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Junk art raises awareness

WITH still lifes and landscapes apparently out of fashion, artists have started looking elsewhere for inspiration.

Milan Hnat is one of the artists whose work is presented at the festival.(Source: Courtesy of Tatranská Galéria)

WITH still lifes and landscapes apparently out of fashion, artists have started looking elsewhere for inspiration.

The Plays with Art festival, now in its thirteenth year, sets the focus on waste, both physical and mental. The main project of this three-month event, which includes workshops, lectures and accompanying exhibitions, is titled Junk (Young) Art.

"We have been preparing this project in cooperation with the Department of Fine Arts of the Matej Bel University in Banská Bystrica for more than two years," said Anna Ondrušeková, manager of the Tatranská Galéria (Tatras Gallery) in Poprad.

A number of Slovak, Polish and Hungarian student artists were invited to take part in the event. Their task was to create a physical representation of material and mental waste in today's society.
"The main aim of our project is to help both visitors and artists acquire a broader definition of waste," Ondrušeková told The Slovak Spectator. "Approaching this issue creatively enables them to understand all its aspects."

Visitors have until August 31 to view dozens of exhibits that deal with "junk" in its various forms. Part of the festival's broadness means that works by professional artists - such as Štefan Balázs, Miroslav Brooš, Milan Hnat or Canadian artist Thomas Lax - sit side by side with pieces by students from university age down to elementary school.

The accompanying workshops are titled Fallen off the Mind, Under the Spotlight, History or Waste, Photographiad and Junk Street Art.

There will also be an international conference titled Context of Waste on June 23.

"The aim of the conference is to go over the issues of social, historical, communicative and ideological waste as seen from the artistic point of view," Ondrušeková told The Slovak Spectator. "We will also discuss using waste as an object of different artistic strategies in terms of themes, motifs, genres, forms and materials."

All the festival's events take place at a former power station now listed as a historical monument, which has been managed by the Tatras Gallery in Poprad since 1993.

"This location is practically predestined for such events," Ondrušeková said. "After extensive renovation, it has become a perfect exhibition space. As many as 650 artists from 23 countries have already been inspired by its spirit, which is ensured by large windows and spacious industrial halls that provide an extraordinary contrast to the exhibited art."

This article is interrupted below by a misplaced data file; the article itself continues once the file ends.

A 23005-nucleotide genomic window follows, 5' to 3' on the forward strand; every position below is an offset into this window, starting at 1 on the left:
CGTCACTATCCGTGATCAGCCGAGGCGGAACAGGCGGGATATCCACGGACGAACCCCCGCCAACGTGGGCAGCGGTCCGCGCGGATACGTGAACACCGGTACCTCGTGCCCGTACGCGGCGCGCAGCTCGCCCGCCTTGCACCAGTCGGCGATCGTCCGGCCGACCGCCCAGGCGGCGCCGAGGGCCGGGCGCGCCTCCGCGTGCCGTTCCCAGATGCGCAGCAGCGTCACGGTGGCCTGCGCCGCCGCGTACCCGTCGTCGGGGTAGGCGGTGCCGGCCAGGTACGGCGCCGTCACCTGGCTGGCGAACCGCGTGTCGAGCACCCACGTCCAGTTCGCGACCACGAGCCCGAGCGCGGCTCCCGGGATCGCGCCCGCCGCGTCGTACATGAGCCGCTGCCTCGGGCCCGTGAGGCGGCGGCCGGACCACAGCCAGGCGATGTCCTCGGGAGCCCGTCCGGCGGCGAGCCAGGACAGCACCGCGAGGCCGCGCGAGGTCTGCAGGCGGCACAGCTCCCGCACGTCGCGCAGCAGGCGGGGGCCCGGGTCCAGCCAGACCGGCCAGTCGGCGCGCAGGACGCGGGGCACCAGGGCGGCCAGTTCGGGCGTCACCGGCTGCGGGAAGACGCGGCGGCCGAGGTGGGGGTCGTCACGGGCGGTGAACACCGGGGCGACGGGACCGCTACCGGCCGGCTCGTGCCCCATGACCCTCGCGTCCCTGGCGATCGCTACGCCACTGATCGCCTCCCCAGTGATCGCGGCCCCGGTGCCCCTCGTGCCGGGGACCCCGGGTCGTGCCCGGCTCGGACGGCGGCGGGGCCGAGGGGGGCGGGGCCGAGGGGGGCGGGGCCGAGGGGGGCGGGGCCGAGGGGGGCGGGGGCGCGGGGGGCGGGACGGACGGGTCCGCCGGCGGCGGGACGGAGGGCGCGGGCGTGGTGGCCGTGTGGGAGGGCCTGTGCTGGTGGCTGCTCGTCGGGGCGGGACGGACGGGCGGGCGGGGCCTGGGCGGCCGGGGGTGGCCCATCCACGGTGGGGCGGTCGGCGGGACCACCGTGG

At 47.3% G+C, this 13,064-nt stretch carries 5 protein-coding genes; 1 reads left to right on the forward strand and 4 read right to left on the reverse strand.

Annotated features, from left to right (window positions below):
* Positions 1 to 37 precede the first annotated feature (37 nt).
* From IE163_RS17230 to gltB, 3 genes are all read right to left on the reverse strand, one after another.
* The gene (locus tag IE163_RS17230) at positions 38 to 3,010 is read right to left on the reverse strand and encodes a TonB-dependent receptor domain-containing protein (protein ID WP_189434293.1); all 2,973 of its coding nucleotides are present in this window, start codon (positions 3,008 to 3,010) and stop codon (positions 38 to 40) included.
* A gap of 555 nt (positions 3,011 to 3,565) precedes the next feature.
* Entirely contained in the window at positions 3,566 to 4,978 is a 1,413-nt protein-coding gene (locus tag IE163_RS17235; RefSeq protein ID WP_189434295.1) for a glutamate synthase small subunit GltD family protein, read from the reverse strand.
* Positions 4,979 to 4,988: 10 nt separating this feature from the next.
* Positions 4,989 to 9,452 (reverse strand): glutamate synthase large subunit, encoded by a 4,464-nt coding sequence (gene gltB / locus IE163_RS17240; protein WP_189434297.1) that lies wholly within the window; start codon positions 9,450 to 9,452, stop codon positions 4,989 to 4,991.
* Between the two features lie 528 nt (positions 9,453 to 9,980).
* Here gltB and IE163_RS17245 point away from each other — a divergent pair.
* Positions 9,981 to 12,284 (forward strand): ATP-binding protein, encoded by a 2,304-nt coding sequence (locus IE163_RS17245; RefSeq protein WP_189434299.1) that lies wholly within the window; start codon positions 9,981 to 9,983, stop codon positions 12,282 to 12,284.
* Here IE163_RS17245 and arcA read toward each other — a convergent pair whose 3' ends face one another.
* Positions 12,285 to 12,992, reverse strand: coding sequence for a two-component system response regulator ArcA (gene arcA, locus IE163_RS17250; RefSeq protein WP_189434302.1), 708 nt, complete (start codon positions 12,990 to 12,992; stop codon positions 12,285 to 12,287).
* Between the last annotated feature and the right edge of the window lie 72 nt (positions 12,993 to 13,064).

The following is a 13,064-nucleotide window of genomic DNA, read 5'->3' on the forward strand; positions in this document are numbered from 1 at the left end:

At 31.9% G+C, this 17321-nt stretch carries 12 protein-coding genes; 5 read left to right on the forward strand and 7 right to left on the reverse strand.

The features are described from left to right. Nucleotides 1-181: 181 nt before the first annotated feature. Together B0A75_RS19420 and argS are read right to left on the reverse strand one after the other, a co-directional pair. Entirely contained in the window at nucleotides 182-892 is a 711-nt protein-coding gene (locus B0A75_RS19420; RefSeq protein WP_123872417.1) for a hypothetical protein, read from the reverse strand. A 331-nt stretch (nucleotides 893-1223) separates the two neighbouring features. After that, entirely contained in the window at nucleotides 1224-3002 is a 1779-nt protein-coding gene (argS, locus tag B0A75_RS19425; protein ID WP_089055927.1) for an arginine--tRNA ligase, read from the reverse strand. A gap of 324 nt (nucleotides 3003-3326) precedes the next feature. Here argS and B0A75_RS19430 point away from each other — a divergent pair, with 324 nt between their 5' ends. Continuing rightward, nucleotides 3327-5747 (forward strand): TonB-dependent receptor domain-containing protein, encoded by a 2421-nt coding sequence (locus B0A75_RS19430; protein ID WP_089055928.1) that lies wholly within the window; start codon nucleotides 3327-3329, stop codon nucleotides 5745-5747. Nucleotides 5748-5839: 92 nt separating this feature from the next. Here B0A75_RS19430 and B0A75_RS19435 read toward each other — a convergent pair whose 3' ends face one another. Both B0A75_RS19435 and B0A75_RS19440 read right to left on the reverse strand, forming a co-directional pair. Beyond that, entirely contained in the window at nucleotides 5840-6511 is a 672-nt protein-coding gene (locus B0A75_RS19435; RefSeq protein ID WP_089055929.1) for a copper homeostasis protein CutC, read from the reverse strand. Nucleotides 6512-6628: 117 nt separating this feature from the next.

Ondrušeková added that the uniqueness of the Plays with Art festival has made it very popular with participants and visitors.

"It is one of just a few opportunities for undergraduates to present their works in public," she observed. "Therefore, their teachers are also happy with it, because they are pleased to see their students so active."

Miroslav Brooš, one of exhibiting artists and professor at Matej Bel's Department of Fine Arts, agrees with Ondrušeková that the Plays with Art festival serves a vital role in the educational process.

"It is a great chance for young people to experience the cultural dialogue that accompanies every artistic creation," he told The Slovak Spectator. "This influences students' perceptions of the creative process and has a beneficial impact on the future development of their skills, including, for example, the use of different techniques."

Brooš pointed out that probably the most important aspect of similar exhibitions is the artistic and educational cooperation among individual artists, as well as the way they influence each other.
"Not only do they often have to reconsider their creative decisions, but they can compare their works with those of their colleagues, which enriches them immensely," Brooš said.

He also expressed his belief that the choice of this year's topic was very suitable because waste in both its literal and metaphorical meaning is a pressing societal issue.

"Authorities often fail to solve numerous problems related to 'junk'," Brooš remarked. "The Plays with Art festival, and more specifically this year's Junk (Young) Art project, is a noteworthy attempt to raise public awareness. At whom if not the young should we aim these efforts?"

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